Begin by placing butter cubes on a sheet of aluminum foil. Wrap into a loose package–don’t worry if some of the butter touches, but you don’t want it in a giant clump either. Place in the freezer for at least 15 minutes, but between an hour and overnight is preferable.

After butter is chilled, combine flour, salt, and sugar in a food processor. Add half of the butter cubes, and pulse 6-8 times to incorporate. Repeat with other half of the butter. The goal is to make the butter pieces look like tiny pea-sized pieces at this point.

Add water tablespoon by tablespoon, pulsing in between additions. The goal here is to get the dough to barely clump together in the food processor. I usually add about 6 tablespoons maximum–it’s best to take the lid off and test the clumpability with your fingers. Check out the photos on this post to get a better idea about what I mean.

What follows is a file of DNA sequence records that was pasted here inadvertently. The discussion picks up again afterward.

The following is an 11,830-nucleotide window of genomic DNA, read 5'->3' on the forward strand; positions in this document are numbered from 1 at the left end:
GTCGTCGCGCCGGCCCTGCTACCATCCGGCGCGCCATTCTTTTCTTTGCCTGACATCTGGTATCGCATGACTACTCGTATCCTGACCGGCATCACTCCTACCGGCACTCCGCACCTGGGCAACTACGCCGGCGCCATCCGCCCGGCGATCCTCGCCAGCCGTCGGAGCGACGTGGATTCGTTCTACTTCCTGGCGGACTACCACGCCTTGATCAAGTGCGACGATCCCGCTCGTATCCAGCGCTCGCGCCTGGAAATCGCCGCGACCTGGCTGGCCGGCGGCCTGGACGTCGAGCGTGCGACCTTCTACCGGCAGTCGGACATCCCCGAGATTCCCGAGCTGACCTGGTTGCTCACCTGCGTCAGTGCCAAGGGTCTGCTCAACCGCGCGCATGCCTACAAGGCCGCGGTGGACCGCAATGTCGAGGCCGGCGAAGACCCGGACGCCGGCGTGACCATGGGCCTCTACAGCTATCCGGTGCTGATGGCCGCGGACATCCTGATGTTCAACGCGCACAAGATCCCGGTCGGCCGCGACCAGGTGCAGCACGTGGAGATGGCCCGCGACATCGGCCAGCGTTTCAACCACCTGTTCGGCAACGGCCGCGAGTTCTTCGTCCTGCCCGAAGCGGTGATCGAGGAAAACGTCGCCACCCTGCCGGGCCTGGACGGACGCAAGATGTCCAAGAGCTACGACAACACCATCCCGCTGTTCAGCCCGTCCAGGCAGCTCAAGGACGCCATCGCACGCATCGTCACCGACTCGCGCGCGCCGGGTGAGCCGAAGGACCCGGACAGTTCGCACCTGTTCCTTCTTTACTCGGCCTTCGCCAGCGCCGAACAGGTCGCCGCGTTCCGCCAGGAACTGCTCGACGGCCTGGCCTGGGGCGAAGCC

Remove dough from food processor and place on a clean countertop. Divide dough in two and form into discs. Wrap with plastic wrap, then refrigerate for at least an hour or overnight before preceding.

If you have a smaller food processor, you might want to make each disc of dough individually. My [1980s] food processor can accommodate all that flour and butter, but it just comes out better if I employ a bit of patience and half the recipe and do everything twice.

for the filling

Toss peaches with lemon juice. Add sugars, ginger, and cornstarch and toss again to coat.

to assemble

Preheat oven to 425 degrees.

Remove dough from refrigerator about 5 minutes before you want to roll it, just so it isn’t quite so cold and is easier to roll.